Nintendo Announces Plans To Make Games For Mobile Devices

Have a hankering to play Super Mario at the bus stop but don’t have the portable gaming console to satisfy that urge? Soon video games from Nintendo will make the move from consoles to mobile devices, as the company announces a partnership with an online gaming firm to develop and operate new apps. [More]


Smithsonian Museums Ban Use Of Selfie Sticks, Still Encourage Selfies

When documenting a trip to the nation’s capital, tourists might enjoy having a few photographs of themselves against the backdrops of the memorials and monuments that fill the city. But if you were thinking of using a selfie stick to get just the right angle while posing in front of the Hope Diamond at the Natural History Museum, you might want to think again.  [More]

Google will partner with three major carriers to pre-install Google Wallet on Android phones.

Google Wallet To Come Pre-Installed On AT&T, Verizon, T-Mobile Android Phones

Even though Google Wallet has been around for several years, the mobile payment system hasn’t been the industry leader the company had hoped for, mostly because AT&T, Verizon and T-Mobile created a competing app, Softcard. But Google has now reached a deal with those three providers that will result in Google Wallet being pre-installed on new devices later this year. [More]

BlackBerry Suing Makers Of Slip-On iPhone Keyboard Again, Claiming New Version Is Infringement

BlackBerry Suing Makers Of Slip-On iPhone Keyboard Again, Claiming New Version Is Infringement

BlackBerry has a bone to pick with Typo, the makers of a slip-on iPhone keyboard that the mobile phone company already sued once with claims that the case infringes on its patents, and it’s not ready to let that bone go anytime soon. A new lawsuit against Typo is now on the books, this time aimed at the company’s second iteration of slip-on accessories [More]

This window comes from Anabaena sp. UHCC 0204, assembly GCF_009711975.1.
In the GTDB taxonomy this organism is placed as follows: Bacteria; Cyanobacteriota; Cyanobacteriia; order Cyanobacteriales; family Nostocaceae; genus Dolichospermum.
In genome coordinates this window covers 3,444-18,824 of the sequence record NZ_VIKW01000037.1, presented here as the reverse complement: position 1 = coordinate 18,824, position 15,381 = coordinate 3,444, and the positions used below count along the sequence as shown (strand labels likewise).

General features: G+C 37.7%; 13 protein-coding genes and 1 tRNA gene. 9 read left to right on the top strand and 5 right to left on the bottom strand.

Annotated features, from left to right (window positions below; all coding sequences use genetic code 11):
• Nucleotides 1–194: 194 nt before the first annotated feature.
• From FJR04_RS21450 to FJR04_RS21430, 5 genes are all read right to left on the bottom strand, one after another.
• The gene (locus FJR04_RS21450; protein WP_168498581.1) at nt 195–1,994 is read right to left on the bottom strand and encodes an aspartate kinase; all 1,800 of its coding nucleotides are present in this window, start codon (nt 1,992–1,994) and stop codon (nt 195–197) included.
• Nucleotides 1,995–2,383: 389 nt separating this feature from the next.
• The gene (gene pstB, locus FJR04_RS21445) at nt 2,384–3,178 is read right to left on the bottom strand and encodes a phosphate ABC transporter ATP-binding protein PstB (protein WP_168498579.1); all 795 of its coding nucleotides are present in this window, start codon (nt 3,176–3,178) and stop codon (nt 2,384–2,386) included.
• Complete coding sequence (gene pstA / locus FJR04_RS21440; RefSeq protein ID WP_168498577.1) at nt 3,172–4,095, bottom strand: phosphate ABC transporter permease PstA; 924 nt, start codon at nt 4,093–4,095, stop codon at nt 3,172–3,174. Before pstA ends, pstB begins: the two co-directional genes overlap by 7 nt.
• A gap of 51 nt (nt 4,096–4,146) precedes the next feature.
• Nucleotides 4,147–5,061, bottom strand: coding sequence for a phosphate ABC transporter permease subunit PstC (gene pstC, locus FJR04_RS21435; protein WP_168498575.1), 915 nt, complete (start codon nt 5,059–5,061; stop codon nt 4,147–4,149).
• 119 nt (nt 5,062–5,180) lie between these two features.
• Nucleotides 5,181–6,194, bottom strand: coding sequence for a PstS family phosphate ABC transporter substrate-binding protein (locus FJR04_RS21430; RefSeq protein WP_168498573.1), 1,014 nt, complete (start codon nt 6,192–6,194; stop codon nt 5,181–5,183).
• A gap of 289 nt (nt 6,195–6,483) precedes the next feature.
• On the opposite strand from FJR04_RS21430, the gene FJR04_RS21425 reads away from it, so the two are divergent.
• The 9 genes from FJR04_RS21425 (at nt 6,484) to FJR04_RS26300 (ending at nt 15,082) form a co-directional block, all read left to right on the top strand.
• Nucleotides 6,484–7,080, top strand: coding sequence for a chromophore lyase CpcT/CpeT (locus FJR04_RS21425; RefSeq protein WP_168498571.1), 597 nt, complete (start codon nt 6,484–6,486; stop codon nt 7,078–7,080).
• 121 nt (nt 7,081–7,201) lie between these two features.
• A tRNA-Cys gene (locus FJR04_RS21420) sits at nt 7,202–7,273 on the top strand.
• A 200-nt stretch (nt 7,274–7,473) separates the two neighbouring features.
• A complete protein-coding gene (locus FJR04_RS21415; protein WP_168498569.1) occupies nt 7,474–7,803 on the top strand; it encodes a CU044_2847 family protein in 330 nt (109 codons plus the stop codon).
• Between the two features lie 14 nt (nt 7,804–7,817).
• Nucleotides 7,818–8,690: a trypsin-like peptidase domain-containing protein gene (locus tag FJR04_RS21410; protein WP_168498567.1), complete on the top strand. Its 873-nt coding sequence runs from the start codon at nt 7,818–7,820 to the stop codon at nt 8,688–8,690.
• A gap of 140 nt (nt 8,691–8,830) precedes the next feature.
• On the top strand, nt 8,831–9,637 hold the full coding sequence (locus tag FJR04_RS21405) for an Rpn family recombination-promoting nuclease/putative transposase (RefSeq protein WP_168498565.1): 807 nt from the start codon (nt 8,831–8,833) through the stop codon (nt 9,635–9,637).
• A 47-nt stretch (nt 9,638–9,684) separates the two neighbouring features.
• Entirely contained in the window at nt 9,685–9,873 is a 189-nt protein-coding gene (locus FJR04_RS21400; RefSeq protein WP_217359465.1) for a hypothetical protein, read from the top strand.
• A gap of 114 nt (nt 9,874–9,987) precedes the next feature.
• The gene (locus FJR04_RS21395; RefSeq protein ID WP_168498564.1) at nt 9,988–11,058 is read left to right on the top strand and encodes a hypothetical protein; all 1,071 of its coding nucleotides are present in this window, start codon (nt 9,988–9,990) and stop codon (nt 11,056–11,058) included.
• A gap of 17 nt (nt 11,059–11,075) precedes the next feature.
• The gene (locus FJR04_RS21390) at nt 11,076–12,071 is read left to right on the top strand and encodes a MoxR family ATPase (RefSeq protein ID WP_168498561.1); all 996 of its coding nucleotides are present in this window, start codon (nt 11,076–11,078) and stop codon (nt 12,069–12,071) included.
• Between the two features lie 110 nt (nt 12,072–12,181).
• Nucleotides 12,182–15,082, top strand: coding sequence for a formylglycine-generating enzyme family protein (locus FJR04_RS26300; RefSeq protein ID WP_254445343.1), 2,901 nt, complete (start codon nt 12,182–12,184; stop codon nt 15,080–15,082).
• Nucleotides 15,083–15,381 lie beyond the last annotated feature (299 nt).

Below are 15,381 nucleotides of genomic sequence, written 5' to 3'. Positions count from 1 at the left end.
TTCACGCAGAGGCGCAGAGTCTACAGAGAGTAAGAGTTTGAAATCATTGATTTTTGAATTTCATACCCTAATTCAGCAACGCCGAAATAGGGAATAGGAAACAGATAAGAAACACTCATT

Adam Fagen

Authorities In Three Major Cities Say Smartphone Thefts Have Dropped After Implementation Of “Kill Switches”

Times used to be, having a smartphone in your hand meant someone probably wanted to steal it. And while that may still be true, authorities in San Francisco, New York and London say the number of stolen smartphones has dropped dramatically since manufacturers started including “kill switches” that allow phones to be turned off remotely if they fall into the wrong hands. [More]

This device is not eligible for trade-in. Yet. (gilsonrome)

Police Use GPS Signal From “Dummy” Phone To Find $23K In Stolen AT&T Phones

Anyone who’s robbed a bank (or seen countless movies and TV shows about bank robbers) knows to expect that the bank might have put some sort of tracking device inside the stolen money to help police locate the loot. But it looks like phone retailers are using the same tactic to curb the theft of pricey smartphones from stores. [More]

The Kodak smart lens aims to turn consumers' smartphones into professional grade photographic machines.

Can Camera Companies Stay Relevant In A World Where Smartphones Rule? They’re Certainly Trying

Companies with long histories in the photography industry are scrambling to stay relevant in a day and age when nearly every smartphone comes equipped with a high-resolution camera, making it incredibly convenient and easy for consumers to snap away in just about every occasion. The fight for relevancy has never been more evident than during the showcases presented at the 2015 CES, where companies like Kodak, Canon and Nikon displayed a range of products designed to compete and capitalize on the convenience afforded by smartphones. [More]

FCC Releases Massive Study On Mobile Phone Theft, Asks Wireless Companies To Start Making Changes

FCC Releases Massive Study On Mobile Phone Theft, Asks Wireless Companies To Start Making Changes

Smartphones are amazingly convenient: tiny little hand-sized computers that make it easy to organize our lives on the go. They’re also amazingly good targets for theft: tiny, portable, expensive, and full of personal information. Mobile device theft is on the rise, just as mobile devices are, and the FCC has been trying to find ways to protect consumers when their devices get yanked from their hands. [More]